3. Can you explain the development environment to me as if I were a fifth grader?
Node software developer and Go software developer alike should have a distinct advantage answering this question. Look for easy to understand language, solid metaphors and simplicity without condescension. Likely, you will not understand everything your developer does; it is vital that they are able to communicate well with you without needing to teach you everything about their craft.
4. How would you scale a web service to handle 100 concurrent connections? 1,000? 10,000?
Both Go software developer and Node software developer should be able to describe creative ways of using their respective languages to accomplish this feat. Here, you are looking to weed out developers whose response is to simply throw more resources at the problem. Instead, you want them to display the ability to synthesize a depth of technical knowledge with creativity to arrive at novel solutions.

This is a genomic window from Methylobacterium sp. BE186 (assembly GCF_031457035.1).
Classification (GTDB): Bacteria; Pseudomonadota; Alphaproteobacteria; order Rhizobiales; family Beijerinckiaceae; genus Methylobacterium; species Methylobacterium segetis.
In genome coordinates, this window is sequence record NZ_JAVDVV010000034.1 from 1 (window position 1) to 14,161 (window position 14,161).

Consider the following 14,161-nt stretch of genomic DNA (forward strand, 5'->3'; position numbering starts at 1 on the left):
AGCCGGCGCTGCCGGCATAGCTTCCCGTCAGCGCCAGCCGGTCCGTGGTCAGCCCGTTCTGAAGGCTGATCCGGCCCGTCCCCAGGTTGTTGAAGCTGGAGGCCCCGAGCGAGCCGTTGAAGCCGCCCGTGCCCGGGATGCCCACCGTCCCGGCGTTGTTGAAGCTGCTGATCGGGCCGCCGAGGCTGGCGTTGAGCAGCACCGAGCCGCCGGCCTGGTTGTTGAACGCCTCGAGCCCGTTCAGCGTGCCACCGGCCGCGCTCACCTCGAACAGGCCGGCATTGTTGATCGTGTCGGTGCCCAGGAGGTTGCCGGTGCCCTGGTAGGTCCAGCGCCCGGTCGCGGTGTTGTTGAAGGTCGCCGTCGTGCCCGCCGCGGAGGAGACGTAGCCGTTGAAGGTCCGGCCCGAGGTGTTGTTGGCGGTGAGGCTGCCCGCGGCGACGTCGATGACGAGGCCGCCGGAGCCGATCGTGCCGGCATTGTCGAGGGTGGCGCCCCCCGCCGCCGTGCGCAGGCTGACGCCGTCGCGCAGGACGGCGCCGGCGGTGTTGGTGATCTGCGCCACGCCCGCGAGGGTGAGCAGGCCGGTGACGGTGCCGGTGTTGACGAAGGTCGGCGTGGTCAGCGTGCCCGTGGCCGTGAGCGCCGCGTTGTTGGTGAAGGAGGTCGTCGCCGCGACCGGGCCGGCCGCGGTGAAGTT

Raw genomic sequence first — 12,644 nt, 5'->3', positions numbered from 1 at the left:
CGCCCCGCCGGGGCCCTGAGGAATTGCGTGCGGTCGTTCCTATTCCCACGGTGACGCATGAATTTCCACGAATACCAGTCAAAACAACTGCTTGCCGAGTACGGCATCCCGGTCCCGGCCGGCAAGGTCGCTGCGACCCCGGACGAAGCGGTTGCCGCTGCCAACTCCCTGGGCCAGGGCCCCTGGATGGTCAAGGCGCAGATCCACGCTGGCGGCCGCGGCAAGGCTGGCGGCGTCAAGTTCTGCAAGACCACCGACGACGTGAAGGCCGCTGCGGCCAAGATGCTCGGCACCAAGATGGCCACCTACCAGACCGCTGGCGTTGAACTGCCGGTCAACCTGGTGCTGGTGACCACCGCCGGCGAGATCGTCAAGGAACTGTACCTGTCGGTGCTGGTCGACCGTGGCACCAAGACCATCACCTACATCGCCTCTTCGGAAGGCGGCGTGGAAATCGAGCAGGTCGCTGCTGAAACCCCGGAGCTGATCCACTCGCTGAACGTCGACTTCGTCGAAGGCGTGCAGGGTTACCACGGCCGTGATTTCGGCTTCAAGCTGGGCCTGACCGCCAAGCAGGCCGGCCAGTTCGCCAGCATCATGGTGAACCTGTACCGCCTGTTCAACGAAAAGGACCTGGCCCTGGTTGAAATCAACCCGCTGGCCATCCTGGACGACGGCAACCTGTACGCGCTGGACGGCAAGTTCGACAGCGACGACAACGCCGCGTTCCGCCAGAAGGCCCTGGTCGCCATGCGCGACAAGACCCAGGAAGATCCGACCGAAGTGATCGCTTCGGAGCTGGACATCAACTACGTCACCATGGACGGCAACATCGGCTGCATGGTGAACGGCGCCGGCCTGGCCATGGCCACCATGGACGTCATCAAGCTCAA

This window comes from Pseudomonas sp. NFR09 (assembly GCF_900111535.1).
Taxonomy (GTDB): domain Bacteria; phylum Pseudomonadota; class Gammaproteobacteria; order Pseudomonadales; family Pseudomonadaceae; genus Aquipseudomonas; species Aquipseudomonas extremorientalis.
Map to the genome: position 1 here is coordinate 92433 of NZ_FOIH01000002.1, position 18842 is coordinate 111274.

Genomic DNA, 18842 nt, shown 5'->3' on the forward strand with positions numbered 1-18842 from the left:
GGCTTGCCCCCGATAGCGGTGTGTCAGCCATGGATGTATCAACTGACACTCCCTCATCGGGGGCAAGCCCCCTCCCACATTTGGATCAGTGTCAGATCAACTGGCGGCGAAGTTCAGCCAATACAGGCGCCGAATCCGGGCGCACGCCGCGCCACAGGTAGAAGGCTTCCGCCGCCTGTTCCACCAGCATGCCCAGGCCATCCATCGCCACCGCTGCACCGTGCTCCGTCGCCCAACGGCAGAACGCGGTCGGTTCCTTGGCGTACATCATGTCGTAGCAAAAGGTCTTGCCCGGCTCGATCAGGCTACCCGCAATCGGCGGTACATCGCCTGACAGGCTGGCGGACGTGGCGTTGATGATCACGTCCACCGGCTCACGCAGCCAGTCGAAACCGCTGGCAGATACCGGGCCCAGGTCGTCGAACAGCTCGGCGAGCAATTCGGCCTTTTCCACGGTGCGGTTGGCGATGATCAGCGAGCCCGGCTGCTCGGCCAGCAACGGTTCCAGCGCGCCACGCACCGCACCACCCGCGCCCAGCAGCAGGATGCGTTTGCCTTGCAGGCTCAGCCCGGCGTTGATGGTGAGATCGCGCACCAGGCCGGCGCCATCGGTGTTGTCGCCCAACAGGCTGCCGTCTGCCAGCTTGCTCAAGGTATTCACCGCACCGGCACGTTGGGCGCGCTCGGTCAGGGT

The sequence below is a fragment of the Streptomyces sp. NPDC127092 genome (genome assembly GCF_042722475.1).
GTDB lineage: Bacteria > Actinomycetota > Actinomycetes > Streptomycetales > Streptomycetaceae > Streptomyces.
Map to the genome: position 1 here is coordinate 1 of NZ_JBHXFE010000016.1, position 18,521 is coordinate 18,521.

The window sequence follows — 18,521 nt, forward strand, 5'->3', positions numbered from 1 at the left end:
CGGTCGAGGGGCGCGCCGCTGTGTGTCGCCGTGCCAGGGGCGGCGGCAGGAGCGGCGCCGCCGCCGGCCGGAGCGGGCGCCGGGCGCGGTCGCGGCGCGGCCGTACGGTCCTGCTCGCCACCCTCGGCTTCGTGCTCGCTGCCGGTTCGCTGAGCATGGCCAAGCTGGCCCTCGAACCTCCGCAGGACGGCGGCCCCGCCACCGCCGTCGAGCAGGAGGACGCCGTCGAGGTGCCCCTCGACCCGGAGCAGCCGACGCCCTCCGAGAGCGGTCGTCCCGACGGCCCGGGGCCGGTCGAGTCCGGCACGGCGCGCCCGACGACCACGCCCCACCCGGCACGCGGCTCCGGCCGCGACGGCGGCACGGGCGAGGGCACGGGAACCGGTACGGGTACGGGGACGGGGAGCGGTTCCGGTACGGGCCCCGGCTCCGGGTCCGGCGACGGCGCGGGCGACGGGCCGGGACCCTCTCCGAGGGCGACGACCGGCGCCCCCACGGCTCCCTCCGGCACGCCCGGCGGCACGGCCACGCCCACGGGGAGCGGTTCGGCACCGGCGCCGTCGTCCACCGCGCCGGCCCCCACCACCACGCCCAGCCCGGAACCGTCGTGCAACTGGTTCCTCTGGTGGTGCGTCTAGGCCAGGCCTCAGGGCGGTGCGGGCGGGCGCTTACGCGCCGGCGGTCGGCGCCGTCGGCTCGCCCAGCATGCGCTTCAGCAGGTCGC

5. What industry sites and blogs do you read regularly? (alternatively, what books are you reading?)
A Node software developer who is not active on r/nodejs or a Go software developer who has not heard of r/golang is likely not staying current on how the language is developing. You want someone who is going to be able to develop a back end using the best methods and processes available.
6. What process do you use to ensure regular, effective communication with your client?
While this question has nothing to do with the technical aspect of web development, it might be the most important question on this list to get an answer to. You do not want to hire an uncommunicative developer to work on your back end, regardless of how talented or educated he or she may be. In the person's response and in your communications with them, look for clear, cogent statements and rapid replies.
7. Teach me something I do not already know in five minutes.
This interview question from Sergey Brian, cofounder of Google, gives the interviewee a broad platform from which to demonstrate his or her knowledge. Look for acuity in the process with which they arrive at a topic and the simplicity with which they describe it and ask questions to make sure they know what they are talking about. Even if they do not end up working as a developer for you, you will have learned something novel and, hopefully, valuable.